Saturday, August 02, 2014

What I’m Confused about and What I’m Confident about Regarding “The Conflict”

What I am confused about:

  1. Whether Martin Luther King is correct in saying that “The arc of the moral universe is long, but it bends toward justice.
  2.  How, if at all, earthly events, such as conflicts between peoples, are influenced by one or more transcendent forces.
  3. What percentage of Israelis and Palestinians are truly willing to accept a peace agreement without then trying to undermine it in pursuit of greater “justice” for their own people.
  4. Precisely how Israel is striking the balance between its stated goals of destroying Hamas’s military capabilities and minimizing civilian casualties.
  5. The percentage of Palestinians in Gaza and the West Bank who currently support violent resistance.
  6. What will happen to Europe’s Jewish population during the next year or two, and where the Jews who flee Europe will go.  
  7. What will be the future of J Street – the American left-leaning organization that used to call itself “Zionist” but that made a conscious decision to stay away from a recent pro-Israel demonstration in Boston. 
  8. What the future has in store for the movement for a two-state solution – will it grow or shrink, become more impassioned or more muted.
  9. To what extent the Israel-Palestinian conflict will impact the broader interfaith movement.
  10. Whether America will ever impose preconditions to its military assistance to Israel. 

What I am Confident About

1.      In the face of Hamas’s threat, Israel has two choices: to respond with excessive force or inadequate force.  The so-called third alternative, “perfectly proportionate force,” is a utopian dream, one that only Hal the Computer might expect to accomplish.
2.      Until this latest round of fighting, Israelis had grown complacent about the status quo, despite how bleak it is for the Palestinians; that attitude was bound to alienate even those Palestinians who are willing to live in peace with a Zionist state.
3.      The United Nations can no more be trusted to protect Israeli security than a fox can be trusted to guard a hen house.
4.      Most Israelis will continue to believe that the fighting in Gaza has absolutely nothing to do with its continued settlement policies in the West Bank, but I will continue to believe that the two are related.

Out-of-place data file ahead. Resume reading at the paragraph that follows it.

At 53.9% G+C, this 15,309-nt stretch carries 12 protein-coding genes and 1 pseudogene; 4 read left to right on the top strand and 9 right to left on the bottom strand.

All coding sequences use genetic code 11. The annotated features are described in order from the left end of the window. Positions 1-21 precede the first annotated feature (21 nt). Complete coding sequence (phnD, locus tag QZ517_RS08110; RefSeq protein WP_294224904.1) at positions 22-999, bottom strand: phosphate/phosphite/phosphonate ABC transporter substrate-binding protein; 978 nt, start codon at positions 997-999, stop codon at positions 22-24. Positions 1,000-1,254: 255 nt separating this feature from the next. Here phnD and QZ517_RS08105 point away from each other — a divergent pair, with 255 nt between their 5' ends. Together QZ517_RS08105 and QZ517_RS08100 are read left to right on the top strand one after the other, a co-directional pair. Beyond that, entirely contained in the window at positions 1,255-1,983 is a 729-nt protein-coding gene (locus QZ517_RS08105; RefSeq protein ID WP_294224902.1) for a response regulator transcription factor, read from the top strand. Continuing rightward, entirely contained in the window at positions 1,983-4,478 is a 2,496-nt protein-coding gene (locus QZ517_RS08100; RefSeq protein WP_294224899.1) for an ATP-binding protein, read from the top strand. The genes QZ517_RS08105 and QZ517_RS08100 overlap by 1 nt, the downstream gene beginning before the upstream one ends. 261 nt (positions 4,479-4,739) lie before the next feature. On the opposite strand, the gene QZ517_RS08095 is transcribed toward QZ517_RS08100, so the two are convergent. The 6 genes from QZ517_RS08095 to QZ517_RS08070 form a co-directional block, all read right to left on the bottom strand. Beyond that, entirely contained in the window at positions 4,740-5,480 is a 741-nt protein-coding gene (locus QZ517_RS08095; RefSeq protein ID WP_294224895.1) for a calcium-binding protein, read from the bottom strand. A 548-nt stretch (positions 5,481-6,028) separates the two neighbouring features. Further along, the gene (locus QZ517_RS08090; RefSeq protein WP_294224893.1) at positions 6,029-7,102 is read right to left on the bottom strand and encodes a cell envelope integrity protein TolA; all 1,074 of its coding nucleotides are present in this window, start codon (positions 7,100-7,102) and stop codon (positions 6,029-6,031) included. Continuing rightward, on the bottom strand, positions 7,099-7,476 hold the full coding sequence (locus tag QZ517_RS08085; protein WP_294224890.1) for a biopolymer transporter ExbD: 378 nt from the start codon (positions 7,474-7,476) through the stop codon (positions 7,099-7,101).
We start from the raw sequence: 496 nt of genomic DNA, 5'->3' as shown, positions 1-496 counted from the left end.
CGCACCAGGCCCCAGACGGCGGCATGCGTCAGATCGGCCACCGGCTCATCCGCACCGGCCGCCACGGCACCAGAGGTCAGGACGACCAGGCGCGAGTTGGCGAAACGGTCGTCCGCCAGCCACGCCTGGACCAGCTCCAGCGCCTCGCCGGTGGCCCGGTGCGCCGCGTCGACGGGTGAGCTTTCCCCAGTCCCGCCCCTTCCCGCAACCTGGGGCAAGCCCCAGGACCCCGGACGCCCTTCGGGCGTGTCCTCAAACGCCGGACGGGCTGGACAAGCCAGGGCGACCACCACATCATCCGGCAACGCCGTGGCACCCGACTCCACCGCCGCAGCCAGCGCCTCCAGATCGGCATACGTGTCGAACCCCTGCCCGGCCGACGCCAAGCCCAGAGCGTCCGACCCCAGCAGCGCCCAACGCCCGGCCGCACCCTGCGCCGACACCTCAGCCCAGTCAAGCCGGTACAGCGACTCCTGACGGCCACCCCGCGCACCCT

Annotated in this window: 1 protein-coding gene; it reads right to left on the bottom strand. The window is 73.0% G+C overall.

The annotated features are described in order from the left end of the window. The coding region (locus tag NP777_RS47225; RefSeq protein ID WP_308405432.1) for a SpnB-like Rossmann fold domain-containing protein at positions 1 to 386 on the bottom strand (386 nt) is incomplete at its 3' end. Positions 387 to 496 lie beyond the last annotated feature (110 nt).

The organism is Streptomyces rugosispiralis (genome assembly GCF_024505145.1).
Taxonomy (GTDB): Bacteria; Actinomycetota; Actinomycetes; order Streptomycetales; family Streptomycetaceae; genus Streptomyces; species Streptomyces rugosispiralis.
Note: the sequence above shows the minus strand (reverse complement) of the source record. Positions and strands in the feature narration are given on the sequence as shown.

5.      Far from increasing Israeli security, its West Bank settlements merely undermine her security; they cause Palestinians to thoroughly mistrust any Israeli leader who claims to support the two-state solution but does not vocally advocate dismantling the settlements.
6.      The “two-state solution” involves a “Jewish State” side-by-side with a “Palestinian State,” and those who haven’t embraced those terms but who have claimed to support that solution have actually been undermining its chances.
7.      Nobody should talk publicly about the Conflict without carefully reading Hamas’s Charter and reflecting on the meaning of Articles 7, 31 and 32; it should convince anyone who cares about Israeli security that negotiating with Hamas is like negotiating with Al Qaeda.
8.      In this region, the ubiquitous fear and mistrust has now morphed into out-and-out hatred, which tragically enables people to feel good whenever the “enemy” suffers and causes them to view the death of “enemy civilians” primarily in terms of its public relations impact.
9.      If America was faced with the same situation that Israel faces, there would be far more Palestinian casualties and far less international criticism. 
10.  Those who truly care about peace, and not just justice for one side or the other, must continue to fight through their emotions and keep their eyes on the prize; now is no time to lose hope that, someday, peace will come to the Holy Land.

No comments: